Separate monitor thread

Separate monitor thread

Hello,

First off, I think I mistakenly posted this under "Open source OpenMP":

http://software.intel.com/en-us/forums/topic/497456

I am using the Intel Composer Fortran Compiler 14.0.0.

What is the purpose of the separate monitor thread OpenMP creates?

See http://software.intel.com/en-us/articles/threading-fortran-applications-...

In my Fortran application, the additional thread is always spawned, even when setting OMP_SET_NUM_THREADS(1).

Granted, it doesn't look like it does much, per the Linux "ps -L" command, but I haven't seen any easily accessible information describing the purpose of the additional thread at a high level.

Thanks in advance.

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Hi!

Could you please share a test case that would demonstrate your problem (small if possible). As I already replied to you in previous forum, this is unexpected behavior that might be caused by a bug in the OpenMP runtime. Or you may be observing some other thread, not the monitor launched by the OpenMP runtime. It is hard to say without test case.

Thanks,
Andrey

Andrey,

Okay, I guess the following code might work

      program parallel

!$    use omp_lib

      implicit none

      integer(4)            :: i, j, k
      integer(4), parameter :: nmax=500
!$    integer(4)            :: nthreads
      real(8)               :: a(2,nmax,nmax,nmax)

      ! Initialize
      a=1.0d0

!$    nthreads=omp_get_max_threads()

!$    call omp_set_num_threads(nthreads)

!$    write(*,*) 'NTHREADS= ', nthreads

!$omp parallel do private(i,j,k) reduction(+:a)
      do i=1, nmax
        do j=1, nmax
          do k=1, nmax
            a(2,i,j,k)=a(2,i,j,k)+a(1,i,j,k)
          end do
        end do
      end do
!$omp end parallel do

      end program parallel

I compiled as follows

$ make
ifort -O -openmp -openmp-link static -o test.exe main.f90

and ran the code

$ ./test.exe &

NTHREADS=            4

$ ps -L
  PID   LWP TTY          TIME CMD
 9517  9517 pts/8    00:00:00 csh
 9783  9783 pts/8    00:00:01 test.exe
 9783  9784 pts/8    00:00:00 test.exe
 9783  9785 pts/8    00:00:01 test.exe
 9783  9786 pts/8    00:00:01 test.exe
 9783  9787 pts/8    00:00:01 test.exe
 9788  9788 pts/8    00:00:00 ps

Single process number (PID), 4 threads requested, but 5 LWP shown by ps threads option (-L).

 

Hi,

I tried your example with the following result:

$ OMP_NUM_THREADS=4 ./a.out &
 NTHREADS=            4

$ ps -L
   PID    LWP TTY          TIME CMD
 63182  63182 pts/2    00:00:01 a.out
 63182  63183 pts/2    00:00:00 a.out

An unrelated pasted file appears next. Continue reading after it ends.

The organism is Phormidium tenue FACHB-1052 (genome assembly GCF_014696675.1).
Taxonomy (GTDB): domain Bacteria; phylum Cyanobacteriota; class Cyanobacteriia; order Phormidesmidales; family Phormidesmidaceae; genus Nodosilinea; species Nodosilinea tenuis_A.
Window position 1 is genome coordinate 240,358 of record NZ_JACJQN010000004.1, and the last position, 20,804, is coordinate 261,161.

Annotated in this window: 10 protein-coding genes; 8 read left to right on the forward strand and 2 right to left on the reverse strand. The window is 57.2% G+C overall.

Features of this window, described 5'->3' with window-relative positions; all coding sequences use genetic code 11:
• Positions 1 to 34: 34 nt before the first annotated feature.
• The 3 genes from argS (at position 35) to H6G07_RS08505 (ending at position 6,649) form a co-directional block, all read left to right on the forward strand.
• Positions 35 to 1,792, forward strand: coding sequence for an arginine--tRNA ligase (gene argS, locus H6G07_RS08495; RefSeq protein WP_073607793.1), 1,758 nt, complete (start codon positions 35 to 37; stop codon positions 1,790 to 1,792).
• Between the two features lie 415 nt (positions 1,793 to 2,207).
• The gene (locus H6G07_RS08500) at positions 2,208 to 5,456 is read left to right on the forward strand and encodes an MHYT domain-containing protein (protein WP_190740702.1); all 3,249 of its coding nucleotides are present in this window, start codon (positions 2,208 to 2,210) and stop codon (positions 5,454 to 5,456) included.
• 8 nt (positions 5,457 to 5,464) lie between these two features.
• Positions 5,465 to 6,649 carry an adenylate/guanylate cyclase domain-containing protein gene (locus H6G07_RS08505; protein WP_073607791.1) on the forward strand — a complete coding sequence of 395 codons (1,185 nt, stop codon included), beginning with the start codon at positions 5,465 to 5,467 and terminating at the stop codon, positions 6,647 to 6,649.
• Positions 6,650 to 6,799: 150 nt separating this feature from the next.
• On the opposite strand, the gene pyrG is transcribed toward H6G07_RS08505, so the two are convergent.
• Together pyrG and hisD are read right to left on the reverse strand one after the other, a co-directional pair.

63182  63184 pts/2    00:00:00 a.out
 63182  63185 pts/2    00:00:00 a.out
 63182  63186 pts/2    00:00:00 a.out
 63187  63187 pts/2    00:00:00 ps

$ OMP_NUM_THREADS=1 ./a.out &
 NTHREADS=            1

$ ps -L
   PID    LWP TTY          TIME CMD
 63190  63190 pts/2    00:00:01 a.out
 63191  63191 pts/2    00:00:00 ps

So I see the expected behavior of the OpenMP runtime: it creates 4 working threads + monitor thread for parallel execution, and no additional threads created for serial execution.

The purpose of the monitor thread is time bookkeeping that is used by working threads on barriers.

Regards,
Andrey

Andrey

Why can't the first thread to the barrier perform any desired bookkeeping?
(this would save a context switch)

Jim Dempsey

www.quickthreadprogramming.com

Jim,

The problem is that when OMP tasking is involved all working threads on barrier execute tasks. Probably it is possible to implement combination of tasks execution and time bookkeeping, but it does not look an easy project. If we dedicate one of working threads to time bookkeeping exclusively this will have significant performance impact.

Regards,
Andrey

Presumably, when OMP is tasking, you do not preempt a task, therefore barrier bookkeeping can be done by any thread before/after each task steal. The problem (resulting from tasking) then becomes you are unable to get all the threads entering the barrier to resume at ~ the same time if any of them are off performing a task. For algorithms requiring synchronicity task stealing is bad news. Meaning, if you are using omp task model, you probably should NOT use barriers. Or if you require barriers, consider the implications of adding tasking.

Jim Dempsey

 

www.quickthreadprogramming.com

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